A second preferred embodiment of the present invention is shown in FIG. 3. In this embodiment, a confocal image of a large area of specimen 214 is recorded using telecentric scan lens 204. In order to record a very high resolution image of a small area of the specimen, optical subassembly 300 is interchanged with telecentric scan lens 204. Optical subassembly 300 is comprised of microscope objective 308 and lenses 304 and 306, of focal length f2. The optical subassembly and telecentric scan lens are rigidly attached to a mechanical slide or turret 302, which enables the positions to be interchanged, and the optical subassembly is attached to the mechanical slide or turret such that, after interchanging positions with the telecentric scan lens, lens 304 is a distance f1 +f2 below focusing lens 200. Lenses 304 and 306 are placed a distance 2f2 apart, and a distance f2 above the entrance pupil of microscope objective 308.
The optical subassembly can be made parfocal with the telecentric scan lens if lenses 304 and 306 are chosen with focal length that satisfies the equation FWD+LENGTH+BWD=4f2 +PD, where FWD is the Front Working Distance of the telecentric scan lens, BWD is the Back Working Distance of the telecentric scan lens, and LENGTH is the physical length of the telecentric scan lens, measured such that FWD+LENGTH+BWD is the distance from the position of entrance pupil 202 to the focus spot 210. Note that conventional usage for the terms "Back" and "Front" when referring to a scan lens is opposite to the convention applied to microscope objectives. PD is the distance from the entrance pupil of microscope objective 308 to its focal plane on the specimen. The light beam 310 is shown passing through the optical subassembly as it would when the position of the optical subassembly is interchanged with that of the telecentric scan lens.
All of the embodiments shown in the figures are based on an infinity-corrected optical design, however non-infinity corrected versions are also possible. Non-telecentric scan lenses can also be used. The light source shown is an arc lamp, however other light sources can also be used, including laser sources. Reflecting optics can also be used.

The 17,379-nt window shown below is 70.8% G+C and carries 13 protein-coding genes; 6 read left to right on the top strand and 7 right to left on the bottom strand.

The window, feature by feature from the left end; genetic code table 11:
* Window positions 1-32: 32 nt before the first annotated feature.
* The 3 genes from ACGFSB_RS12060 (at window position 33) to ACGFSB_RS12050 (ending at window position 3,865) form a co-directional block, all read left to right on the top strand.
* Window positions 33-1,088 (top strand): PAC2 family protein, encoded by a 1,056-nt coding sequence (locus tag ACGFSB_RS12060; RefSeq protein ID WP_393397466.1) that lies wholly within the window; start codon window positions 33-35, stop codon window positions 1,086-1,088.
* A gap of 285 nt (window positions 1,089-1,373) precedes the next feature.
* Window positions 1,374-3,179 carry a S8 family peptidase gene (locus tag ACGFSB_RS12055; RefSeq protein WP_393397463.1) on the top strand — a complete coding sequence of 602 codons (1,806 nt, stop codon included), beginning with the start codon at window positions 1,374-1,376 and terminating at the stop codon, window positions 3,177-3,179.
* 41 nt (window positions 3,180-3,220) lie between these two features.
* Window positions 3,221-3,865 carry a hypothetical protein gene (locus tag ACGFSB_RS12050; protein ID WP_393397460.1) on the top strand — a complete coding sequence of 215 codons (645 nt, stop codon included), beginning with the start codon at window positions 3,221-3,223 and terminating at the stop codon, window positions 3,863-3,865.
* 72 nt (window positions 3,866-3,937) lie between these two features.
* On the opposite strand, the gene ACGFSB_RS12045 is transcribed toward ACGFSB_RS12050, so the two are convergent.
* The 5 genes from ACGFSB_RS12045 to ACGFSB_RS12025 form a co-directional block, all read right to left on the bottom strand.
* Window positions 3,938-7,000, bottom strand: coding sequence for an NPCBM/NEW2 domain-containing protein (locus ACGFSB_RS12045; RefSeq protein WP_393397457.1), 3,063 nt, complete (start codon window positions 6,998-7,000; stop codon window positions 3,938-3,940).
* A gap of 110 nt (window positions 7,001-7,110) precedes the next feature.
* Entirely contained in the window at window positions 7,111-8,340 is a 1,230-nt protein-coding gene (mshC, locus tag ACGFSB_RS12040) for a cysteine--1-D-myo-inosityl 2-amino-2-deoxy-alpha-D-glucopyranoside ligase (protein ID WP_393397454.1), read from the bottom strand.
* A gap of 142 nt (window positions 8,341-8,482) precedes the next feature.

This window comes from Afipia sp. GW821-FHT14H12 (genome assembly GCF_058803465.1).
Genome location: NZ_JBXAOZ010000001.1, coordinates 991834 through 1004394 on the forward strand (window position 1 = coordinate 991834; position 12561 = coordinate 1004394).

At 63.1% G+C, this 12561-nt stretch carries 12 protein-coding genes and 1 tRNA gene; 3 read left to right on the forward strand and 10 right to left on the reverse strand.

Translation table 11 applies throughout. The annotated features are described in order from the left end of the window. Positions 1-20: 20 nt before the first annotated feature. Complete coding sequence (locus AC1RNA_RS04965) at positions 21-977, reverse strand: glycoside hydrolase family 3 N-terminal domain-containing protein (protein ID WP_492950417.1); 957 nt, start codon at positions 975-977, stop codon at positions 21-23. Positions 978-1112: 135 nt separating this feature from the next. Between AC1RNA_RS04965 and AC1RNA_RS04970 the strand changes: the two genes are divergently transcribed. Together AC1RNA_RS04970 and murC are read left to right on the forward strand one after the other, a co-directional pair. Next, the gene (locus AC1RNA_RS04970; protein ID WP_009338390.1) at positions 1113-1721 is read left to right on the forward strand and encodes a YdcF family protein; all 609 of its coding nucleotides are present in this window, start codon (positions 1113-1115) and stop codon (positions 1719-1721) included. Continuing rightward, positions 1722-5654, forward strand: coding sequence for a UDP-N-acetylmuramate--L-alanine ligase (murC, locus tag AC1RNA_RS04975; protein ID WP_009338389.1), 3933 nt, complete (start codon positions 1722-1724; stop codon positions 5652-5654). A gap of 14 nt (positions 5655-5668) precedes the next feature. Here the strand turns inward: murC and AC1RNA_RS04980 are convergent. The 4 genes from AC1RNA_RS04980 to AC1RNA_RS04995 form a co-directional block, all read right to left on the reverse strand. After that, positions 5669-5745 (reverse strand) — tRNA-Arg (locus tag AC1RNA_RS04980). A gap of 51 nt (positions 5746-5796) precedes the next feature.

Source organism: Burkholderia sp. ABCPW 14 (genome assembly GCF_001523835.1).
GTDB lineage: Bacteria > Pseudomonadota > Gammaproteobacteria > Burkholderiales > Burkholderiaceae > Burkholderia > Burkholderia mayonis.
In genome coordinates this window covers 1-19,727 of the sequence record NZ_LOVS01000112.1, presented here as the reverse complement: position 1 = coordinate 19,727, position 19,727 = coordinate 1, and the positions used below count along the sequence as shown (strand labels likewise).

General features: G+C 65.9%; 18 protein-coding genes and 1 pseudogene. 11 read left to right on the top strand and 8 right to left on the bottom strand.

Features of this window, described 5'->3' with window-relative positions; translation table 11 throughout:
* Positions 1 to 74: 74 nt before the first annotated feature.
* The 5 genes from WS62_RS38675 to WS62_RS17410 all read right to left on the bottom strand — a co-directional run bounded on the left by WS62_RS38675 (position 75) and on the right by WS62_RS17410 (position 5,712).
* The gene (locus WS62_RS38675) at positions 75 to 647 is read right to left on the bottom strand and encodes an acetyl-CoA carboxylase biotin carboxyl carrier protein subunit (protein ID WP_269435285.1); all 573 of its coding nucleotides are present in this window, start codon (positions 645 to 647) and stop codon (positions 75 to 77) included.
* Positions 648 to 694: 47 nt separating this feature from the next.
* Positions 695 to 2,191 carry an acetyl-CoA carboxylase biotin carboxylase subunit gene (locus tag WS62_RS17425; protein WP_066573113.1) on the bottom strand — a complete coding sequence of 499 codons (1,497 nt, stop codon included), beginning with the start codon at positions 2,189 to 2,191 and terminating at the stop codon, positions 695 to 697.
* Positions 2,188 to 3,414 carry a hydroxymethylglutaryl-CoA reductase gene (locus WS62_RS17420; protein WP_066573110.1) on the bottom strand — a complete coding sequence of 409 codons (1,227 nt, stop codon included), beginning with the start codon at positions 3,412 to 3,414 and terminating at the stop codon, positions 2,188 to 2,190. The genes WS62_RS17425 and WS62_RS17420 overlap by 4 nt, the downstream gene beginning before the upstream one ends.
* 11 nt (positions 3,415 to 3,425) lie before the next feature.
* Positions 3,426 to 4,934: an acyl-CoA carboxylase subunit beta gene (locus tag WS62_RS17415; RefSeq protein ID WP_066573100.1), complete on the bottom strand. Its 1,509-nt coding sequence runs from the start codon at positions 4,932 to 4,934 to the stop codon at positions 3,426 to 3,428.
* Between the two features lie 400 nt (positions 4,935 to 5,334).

The term scan lens, as used in this document, describes a lens that is normally used for scanning a parallel beam of light and has a combination of wide angular field, a flat image plane, and an external aperture stop (at which position a scanning mirror is often placed). Although many laser scan lenses are monochromatic, color-corrected scan lenses are also available.
Several embodiments of a novel real-time scanning optical macroscope for imaging microscopic and macroscopic specimens have been disclosed.
Having described preferred embodiments of a new real-time scanning optical macroscope for imaging microscopic and macroscopic specimens, constructed in accordance with the present invention, it is believed that other modifications, variations, and changes will be suggested to those skilled in the art in view of the teachings set forth herein. It is therefore to be understood that all such variations, modifications, and changes are believed to fall within the scope of the present invention as defined by the appended claims.
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|U.S. Classification||359/388, 359/385, 359/368|
|International Classification||G02B21/00, G01B11/24|
|Cooperative Classification||G02B21/0048, G02B21/0068, G02B21/0084, G02B21/0044|
|European Classification||G02B21/00M4A9T, G02B21/00M4A5D, G02B21/00M4A5M, G02B21/00M4A7P|
|23 Jun 2000||AS||Assignment|
|28 Aug 2001||FPAY||Fee payment|